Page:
Forget fitness for four minutes. I want to introduce you to an alternate universe where strength is forbidden and relaxation is compulsory. In this universe you can attain superior balance, greater speed and power, and much greater physical longevity (athleticism that lasts into old age). I liken this universe to the Jedi training in the Star Wars saga; in fact, Jedi powers in those movies are actually based on this alternate universe. Sound crazy?
Almost every form of exercise and physical training primarily employs resistance and tension. Muscle strength would seem to be the ultimate in the athletic sports universe. But when a movement is analyzed, like throwing a baseball, the agonistic muscles propel the ball forward while the antagonistic muscles inhibit that movement.
When you only practice muscle contractions and do not practice relaxation in a meaningful way the muscles become a “stronghold” for tension and stiffness. Over time your connective tissues become short, tense and tight. Your body degrades asymmetrically as you age. Pain in one hip. Pain in one shoulder. Every step you take reinforces your bad habits. A little bit of crooked becomes a lot of crooked, and, like a dog, the body gets old and stiff.
In the alternate, relaxation universe you must loosen much more than you can understand. You must use correct posture. You must sink your weight down toward the earth. You must relax very deeply and rest your body weight upon your tendons the way a hammock suspends a person. When you can relax in this way the bones naturally twist and become much stronger than if they are just used as simple levers and hinges.
This process of changing from reliance on the muscles to sophisticated reliance on the connective tissues is called Muscle-Tendon Changing (or MTC). This takes a long time and very specific training. If you do not train correctly you can never achieve success and especially mastery. When you can relax, sink, rotate and still maintain proper posture you will gently stretch the asymmetry out of your body. Those tight spots in your back and hips melt away leaving a lubricated, pain-free and spry athletic frame. Any weight training, jogging, planking, and yes, even yoga will reinforce the blockages prohibiting the enhanced (Jedi) capabilities.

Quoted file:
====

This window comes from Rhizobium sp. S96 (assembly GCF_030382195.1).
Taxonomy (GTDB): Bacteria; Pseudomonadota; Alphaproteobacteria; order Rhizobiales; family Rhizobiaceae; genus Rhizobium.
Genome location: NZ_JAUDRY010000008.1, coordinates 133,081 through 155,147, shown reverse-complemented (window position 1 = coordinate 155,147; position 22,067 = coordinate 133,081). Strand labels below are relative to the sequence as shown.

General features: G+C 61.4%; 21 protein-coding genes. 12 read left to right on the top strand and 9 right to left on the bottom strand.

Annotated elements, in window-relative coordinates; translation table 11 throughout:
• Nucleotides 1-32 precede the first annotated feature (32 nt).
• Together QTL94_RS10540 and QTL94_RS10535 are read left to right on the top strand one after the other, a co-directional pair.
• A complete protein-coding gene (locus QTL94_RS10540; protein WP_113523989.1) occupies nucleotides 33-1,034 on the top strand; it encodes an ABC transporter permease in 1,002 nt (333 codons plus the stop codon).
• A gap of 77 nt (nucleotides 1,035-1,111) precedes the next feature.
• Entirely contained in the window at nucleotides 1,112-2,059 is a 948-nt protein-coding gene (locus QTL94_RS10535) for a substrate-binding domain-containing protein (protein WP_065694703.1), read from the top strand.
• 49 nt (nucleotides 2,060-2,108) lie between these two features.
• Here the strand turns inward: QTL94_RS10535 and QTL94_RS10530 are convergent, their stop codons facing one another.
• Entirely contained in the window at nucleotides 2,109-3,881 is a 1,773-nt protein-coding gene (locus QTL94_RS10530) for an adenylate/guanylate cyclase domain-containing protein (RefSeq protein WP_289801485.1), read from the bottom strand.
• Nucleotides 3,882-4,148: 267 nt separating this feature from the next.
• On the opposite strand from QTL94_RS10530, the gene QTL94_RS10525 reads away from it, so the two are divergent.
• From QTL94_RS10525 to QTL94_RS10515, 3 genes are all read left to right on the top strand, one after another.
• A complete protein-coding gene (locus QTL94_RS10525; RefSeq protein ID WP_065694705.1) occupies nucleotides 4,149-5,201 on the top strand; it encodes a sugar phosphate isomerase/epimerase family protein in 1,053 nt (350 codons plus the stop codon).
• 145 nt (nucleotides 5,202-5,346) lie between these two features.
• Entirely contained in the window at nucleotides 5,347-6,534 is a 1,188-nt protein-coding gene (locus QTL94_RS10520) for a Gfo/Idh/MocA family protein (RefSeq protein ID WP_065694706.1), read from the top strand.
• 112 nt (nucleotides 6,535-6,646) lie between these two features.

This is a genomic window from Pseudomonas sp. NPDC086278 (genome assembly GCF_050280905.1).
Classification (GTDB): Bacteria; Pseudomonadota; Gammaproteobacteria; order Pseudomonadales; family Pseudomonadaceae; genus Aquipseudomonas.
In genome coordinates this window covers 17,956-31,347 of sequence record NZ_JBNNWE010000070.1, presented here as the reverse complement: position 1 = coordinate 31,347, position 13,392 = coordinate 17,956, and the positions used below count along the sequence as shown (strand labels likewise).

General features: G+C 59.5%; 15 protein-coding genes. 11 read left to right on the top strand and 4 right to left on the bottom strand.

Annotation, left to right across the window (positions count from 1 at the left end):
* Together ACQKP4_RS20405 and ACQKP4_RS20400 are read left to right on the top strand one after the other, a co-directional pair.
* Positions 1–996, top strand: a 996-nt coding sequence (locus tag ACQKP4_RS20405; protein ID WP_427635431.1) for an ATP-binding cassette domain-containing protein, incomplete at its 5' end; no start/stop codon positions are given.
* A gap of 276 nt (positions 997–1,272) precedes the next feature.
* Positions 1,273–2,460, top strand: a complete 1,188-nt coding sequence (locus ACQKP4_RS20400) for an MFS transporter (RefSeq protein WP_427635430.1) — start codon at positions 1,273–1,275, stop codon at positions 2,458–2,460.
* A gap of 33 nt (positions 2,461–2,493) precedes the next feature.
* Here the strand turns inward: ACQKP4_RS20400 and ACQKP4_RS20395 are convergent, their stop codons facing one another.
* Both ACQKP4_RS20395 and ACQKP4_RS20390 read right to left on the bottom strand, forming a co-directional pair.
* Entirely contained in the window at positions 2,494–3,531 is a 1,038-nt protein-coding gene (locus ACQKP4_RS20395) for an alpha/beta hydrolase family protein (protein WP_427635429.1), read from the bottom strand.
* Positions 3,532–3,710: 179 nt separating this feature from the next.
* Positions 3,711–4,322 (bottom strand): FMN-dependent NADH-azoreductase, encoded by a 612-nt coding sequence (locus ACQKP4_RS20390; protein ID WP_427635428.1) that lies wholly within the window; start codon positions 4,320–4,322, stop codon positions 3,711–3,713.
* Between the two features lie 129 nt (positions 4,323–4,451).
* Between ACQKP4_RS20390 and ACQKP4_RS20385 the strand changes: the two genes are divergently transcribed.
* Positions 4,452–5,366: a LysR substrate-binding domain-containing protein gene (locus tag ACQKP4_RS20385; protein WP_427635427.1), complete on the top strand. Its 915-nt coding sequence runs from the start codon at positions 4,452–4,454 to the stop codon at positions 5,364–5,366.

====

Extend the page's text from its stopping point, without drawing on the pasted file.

What can you do with an MTC body? It is said you will walk like a cat, with light and lively steps. It is said the bones become unbreakable. In one biomechanics study performed by Stanford University a 160-pound man exerted measured force over 8000 foot-pounds of torque; that is more than three times as much as an Olympic boxer (on YouTube search “Bajiquan scientific”).
The strength world you know and the relaxation world of MTC intersect at many points. The expression, “No pain, no gain,” is paralleled by the MTC expression, “You must eat the bitter.” Both systems require effort and some discomfort; they both prize balance, power and speed. But the world of strength is riddled with risk. People are always getting hurt lifting dumbbells and peddling bicycles. When people train MTC they come to understand the preciousness of health, so they most often refrain from risky behavior.
MTC focuses on the internal. The energy, the breath, the posture and the movement are all controlled by the mind and the intention. The mind controls turning of the waist, and all parts of the relaxed body follow the waist. This develops whole-body coordination to the highest levels, which is the source of incredible power.
If we go back to the analogy of throwing a baseball, the pitcher is able to propel a fastball at astonishing speed. Pitchers are not 300-pound gorillas with muscle bulging from every angle. They are able to harness the Serape Effect. This kinesiological effect is the efficient coordination of the trunk and the extremities. Hitting a golf ball or a tennis ball requires the same kind of coordination—not raw strength developed with muscular isolation.
MTC and the Jedi power I suggest develop from the slowest of movements and the deepest relaxation. A lot of people see this kind of training and think it looks boring and ridiculous. But Tiger Woods trained this way. So did Ted Ligety and many other professional athletes.
Wu-Tang Clan named their band after this system. “Crouching Tiger Hidden Dragon” is all Wudang. The Force in Star Wars is based on the concept of “chi.” And the most popular exercise in the world is, in fact, Tai Chi.